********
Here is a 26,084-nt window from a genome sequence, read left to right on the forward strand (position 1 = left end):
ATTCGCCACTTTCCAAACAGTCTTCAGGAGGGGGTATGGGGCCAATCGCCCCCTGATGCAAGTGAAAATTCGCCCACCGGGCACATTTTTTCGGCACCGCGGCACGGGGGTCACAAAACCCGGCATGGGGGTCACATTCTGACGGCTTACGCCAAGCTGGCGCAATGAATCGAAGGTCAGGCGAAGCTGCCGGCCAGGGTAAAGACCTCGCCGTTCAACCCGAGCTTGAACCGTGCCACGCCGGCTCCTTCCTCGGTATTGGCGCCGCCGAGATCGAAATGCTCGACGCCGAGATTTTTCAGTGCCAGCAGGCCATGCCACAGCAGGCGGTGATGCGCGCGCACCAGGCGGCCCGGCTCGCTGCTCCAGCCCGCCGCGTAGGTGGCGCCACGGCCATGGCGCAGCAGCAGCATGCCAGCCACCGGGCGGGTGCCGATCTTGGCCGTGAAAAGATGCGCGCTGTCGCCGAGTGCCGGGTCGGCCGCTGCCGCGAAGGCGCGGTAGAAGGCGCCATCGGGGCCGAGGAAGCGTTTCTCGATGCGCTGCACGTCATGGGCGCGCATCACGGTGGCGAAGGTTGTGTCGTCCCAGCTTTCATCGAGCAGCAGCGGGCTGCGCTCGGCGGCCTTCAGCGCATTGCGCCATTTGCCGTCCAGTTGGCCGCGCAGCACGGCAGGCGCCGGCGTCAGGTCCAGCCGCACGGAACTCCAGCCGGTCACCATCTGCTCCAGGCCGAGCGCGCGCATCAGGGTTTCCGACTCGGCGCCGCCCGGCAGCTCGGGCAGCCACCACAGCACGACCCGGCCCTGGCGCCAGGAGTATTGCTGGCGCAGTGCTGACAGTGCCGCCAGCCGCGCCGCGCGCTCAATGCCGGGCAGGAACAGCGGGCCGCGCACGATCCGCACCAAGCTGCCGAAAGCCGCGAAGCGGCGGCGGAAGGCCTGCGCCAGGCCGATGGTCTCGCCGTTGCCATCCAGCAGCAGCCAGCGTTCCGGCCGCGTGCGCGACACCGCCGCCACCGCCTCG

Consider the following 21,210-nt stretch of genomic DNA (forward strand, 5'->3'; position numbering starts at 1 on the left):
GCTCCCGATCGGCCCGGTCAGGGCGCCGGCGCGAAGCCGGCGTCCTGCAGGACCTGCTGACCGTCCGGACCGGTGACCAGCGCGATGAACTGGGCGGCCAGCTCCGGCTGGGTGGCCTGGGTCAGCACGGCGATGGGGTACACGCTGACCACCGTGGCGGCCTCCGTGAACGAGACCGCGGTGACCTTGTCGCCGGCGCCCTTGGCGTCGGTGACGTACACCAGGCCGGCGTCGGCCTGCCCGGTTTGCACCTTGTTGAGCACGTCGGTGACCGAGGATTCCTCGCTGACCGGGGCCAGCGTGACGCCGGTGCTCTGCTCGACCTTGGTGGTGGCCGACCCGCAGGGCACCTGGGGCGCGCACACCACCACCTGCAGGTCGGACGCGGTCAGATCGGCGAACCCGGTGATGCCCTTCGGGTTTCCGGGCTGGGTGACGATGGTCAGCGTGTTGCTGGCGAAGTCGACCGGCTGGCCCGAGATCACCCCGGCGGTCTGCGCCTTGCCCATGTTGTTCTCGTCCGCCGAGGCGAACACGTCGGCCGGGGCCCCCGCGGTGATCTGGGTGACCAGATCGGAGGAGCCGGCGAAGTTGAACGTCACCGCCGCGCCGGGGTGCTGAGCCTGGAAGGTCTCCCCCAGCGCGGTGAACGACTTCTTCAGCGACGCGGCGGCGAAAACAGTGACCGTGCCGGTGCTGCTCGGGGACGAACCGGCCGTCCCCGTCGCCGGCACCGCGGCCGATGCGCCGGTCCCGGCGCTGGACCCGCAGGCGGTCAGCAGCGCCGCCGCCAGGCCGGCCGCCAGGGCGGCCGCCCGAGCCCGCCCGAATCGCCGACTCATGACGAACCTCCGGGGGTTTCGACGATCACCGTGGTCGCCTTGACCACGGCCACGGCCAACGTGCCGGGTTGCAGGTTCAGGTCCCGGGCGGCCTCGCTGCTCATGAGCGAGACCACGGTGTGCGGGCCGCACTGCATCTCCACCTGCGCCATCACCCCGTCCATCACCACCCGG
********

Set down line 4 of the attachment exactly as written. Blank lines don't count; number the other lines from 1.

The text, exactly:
GCTCCCGATCGGCCCGGTCAGGGCGCCGGCGCGAAGCCGGCGTCCTGCAGGACCTGCTGACCGTCCGGACCGGTGACCAGCGCGATGAACTGGGCGGCCAGCTCCGGCTGGGTGGCCTGGGTCAGCACGGCGATGGGGTACACGCTGACCACCGTGGCGGCCTCCGTGAACGAGACCGCGGTGACCTTGTCGCCGGCGCCCTTGGCGTCGGTGACGTACACCAGGCCGGCGTCGGCCTGCCCGGTTTGCACCTTGTTGAGCACGTCGGTGACCGAGGATTCCTCGCTGACCGGGGCCAGCGTGACGCCGGTGCTCTGCTCGACCTTGGTGGTGGCCGACCCGCAGGGCACCTGGGGCGCGCACACCACCACCTGCAGGTCGGACGCGGTCAGATCGGCGAACCCGGTGATGCCCTTCGGGTTTCCGGGCTGGGTGACGATGGTCAGCGTGTTGCTGGCGAAGTCGACCGGCTGGCCCGAGATCACCCCGGCGGTCTGCGCCTTGCCCATGTTGTTCTCGTCCGCCGAGGCGAACACGTCGGCCGGGGCCCCCGCGGTGATCTGGGTGACCAGATCGGAGGAGCCGGCGAAGTTGAACGTCACCGCCGCGCCGGGGTGCTGAGCCTGGAAGGTCTCCCCCAGCGCGGTGAACGACTTCTTCAGCGACGCGGCGGCGAAAACAGTGACCGTGCCGGTGCTGCTCGGGGACGAACCGGCCGTCCCCGTCGCCGGCACCGCGGCCGATGCGCCGGTCCCGGCGCTGGACCCGCAGGCGGTCAGCAGCGCCGCCGCCAGGCCGGCCGCCAGGGCGGCCGCCCGAGCCCGCCCGAATCGCCGACTCATGACGAACCTCCGGGGGTTTCGACGATCACCGTGGTCGCCTTGACCACGGCCACGGCCAACGTGCCGGGTTGCAGGTTCAGGTCCCGGGCGGCCTCGCTGCTCATGAGCGAGACCACGGTGTGCGGGCCGCACTGCATCTCCACCTGCGCCATCACCCCGTCCATCACCACCCGG